Otatop glaring at me cuz I woke him up from his nap to take his 3 hour old pictures.   He is white with brown markings, and yes, his mother is black.  His father was brown.  go figure.

Wednesday, June 16, 2010


Our first baby of the year was born this morning.  Her name is Duchess (after a potato dish which I will likely be required to make in the near future) and she weighed in at 16.5 pounds.  Her mama is Dandylion and her daddy is Imagine.

Duchess trying to figure out her legs for the first time

Duchess has the legs figured out and can now run and play. 

Monday, June 14, 2010

Every time I fall

It's been awhile since I've written poetry for sharing.  Wasn't sure at first if I was going to share this one, but I decided to, so enjoy.
Every Time I Fall
How many times must I fall,
Before I learn to walk?
How many times must I fail,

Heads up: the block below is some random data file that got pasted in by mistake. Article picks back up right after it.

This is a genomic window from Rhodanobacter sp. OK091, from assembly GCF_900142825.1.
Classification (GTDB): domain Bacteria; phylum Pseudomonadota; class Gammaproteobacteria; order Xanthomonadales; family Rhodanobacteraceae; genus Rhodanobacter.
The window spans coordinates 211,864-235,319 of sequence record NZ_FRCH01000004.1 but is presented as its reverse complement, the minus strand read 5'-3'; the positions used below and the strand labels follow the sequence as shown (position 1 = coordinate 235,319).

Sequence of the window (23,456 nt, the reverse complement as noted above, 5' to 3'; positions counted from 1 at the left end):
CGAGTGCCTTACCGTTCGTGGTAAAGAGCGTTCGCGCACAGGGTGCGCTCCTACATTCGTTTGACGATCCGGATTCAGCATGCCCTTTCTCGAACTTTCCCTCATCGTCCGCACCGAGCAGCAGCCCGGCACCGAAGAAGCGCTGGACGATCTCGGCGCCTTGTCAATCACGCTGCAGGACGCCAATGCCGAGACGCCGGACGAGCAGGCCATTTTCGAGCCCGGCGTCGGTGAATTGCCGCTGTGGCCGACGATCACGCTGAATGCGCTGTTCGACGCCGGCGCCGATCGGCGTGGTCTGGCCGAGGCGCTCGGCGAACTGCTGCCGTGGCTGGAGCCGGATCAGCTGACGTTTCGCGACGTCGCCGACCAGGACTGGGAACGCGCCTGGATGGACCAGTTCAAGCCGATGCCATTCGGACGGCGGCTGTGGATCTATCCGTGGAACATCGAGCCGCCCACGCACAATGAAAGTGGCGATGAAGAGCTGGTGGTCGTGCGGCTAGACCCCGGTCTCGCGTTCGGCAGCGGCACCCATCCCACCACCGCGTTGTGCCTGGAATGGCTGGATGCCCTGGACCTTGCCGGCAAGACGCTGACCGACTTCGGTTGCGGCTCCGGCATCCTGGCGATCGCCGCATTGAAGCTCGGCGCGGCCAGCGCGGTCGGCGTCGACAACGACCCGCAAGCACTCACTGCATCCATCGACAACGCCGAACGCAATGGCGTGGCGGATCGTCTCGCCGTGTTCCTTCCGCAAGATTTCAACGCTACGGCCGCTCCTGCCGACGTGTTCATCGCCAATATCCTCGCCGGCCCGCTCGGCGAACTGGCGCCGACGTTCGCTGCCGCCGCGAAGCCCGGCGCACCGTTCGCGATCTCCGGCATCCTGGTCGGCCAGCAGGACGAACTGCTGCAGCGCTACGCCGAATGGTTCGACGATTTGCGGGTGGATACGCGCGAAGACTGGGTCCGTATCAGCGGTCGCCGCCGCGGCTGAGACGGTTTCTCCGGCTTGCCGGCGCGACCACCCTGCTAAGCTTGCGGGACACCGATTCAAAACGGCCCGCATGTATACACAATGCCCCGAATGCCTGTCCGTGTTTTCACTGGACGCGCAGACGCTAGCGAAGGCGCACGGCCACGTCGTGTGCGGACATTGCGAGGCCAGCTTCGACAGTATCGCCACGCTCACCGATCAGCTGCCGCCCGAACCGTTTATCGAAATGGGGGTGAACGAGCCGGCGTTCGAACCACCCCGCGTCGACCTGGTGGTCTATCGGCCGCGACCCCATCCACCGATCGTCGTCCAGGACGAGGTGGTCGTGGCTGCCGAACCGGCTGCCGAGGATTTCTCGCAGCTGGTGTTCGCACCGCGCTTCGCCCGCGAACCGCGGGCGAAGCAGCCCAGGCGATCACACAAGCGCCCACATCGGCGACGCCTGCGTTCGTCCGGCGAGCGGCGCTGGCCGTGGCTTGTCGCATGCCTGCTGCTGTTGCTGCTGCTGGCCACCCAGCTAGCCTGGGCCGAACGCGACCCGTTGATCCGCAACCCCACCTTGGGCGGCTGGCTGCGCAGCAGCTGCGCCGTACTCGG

Before I learn how to succeed?
How many fights do I have to fight,
Before I learn how weak I really am?
How many bad choices must I make,
Before I learn which the good ones are?

Every time I fall,
Every time I fail,
Every fight I fight,
Every choice I make,

Everything brings up the same lies:
I have fallen too far,
I am too bad,
I don’t deserve your love.

Everything drives me back to the same place:
I am a wretched sinner,
Completely unable to do any good,
Inclined to all that is evil.

Everything drives me back to the same truth:
I am Your child,
Washed in Your blood,
Saved by Your grace.

I am weak, but You are strong.
I am foolish, but You are wise.
I am tired, but You never grow weary.
I am undeserving, but You gave Your son anyhow.